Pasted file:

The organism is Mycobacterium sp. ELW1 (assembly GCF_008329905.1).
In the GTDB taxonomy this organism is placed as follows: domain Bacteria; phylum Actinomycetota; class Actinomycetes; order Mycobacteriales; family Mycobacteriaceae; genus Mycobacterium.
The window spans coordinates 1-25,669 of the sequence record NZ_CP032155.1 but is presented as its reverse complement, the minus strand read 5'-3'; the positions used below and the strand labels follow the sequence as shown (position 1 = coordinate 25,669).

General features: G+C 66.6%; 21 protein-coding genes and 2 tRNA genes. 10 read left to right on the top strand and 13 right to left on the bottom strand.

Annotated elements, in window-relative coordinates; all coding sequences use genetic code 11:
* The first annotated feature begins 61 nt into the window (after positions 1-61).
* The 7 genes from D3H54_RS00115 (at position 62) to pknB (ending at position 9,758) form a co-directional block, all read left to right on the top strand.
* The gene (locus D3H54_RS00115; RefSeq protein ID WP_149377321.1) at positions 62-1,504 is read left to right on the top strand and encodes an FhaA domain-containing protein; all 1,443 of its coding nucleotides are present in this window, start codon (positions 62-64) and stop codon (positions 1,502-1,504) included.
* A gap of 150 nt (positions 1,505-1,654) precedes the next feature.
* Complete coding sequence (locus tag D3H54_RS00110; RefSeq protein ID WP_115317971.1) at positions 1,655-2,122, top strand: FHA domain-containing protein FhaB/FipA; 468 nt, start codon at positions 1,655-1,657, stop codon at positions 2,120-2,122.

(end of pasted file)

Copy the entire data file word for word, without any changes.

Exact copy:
The organism is Mycobacterium sp. ELW1 (assembly GCF_008329905.1).
In the GTDB taxonomy this organism is placed as follows: domain Bacteria; phylum Actinomycetota; class Actinomycetes; order Mycobacteriales; family Mycobacteriaceae; genus Mycobacterium.
The window spans coordinates 1-25,669 of the sequence record NZ_CP032155.1 but is presented as its reverse complement, the minus strand read 5'-3'; the positions used below and the strand labels follow the sequence as shown (position 1 = coordinate 25,669).

General features: G+C 66.6%; 21 protein-coding genes and 2 tRNA genes. 10 read left to right on the top strand and 13 right to left on the bottom strand.

Annotated elements, in window-relative coordinates; all coding sequences use genetic code 11:
* The first annotated feature begins 61 nt into the window (after positions 1-61).
* The 7 genes from D3H54_RS00115 (at position 62) to pknB (ending at position 9,758) form a co-directional block, all read left to right on the top strand.
* The gene (locus D3H54_RS00115; RefSeq protein ID WP_149377321.1) at positions 62-1,504 is read left to right on the top strand and encodes an FhaA domain-containing protein; all 1,443 of its coding nucleotides are present in this window, start codon (positions 62-64) and stop codon (positions 1,502-1,504) included.
* A gap of 150 nt (positions 1,505-1,654) precedes the next feature.
* Complete coding sequence (locus tag D3H54_RS00110; RefSeq protein ID WP_115317971.1) at positions 1,655-2,122, top strand: FHA domain-containing protein FhaB/FipA; 468 nt, start codon at positions 1,655-1,657, stop codon at positions 2,120-2,122.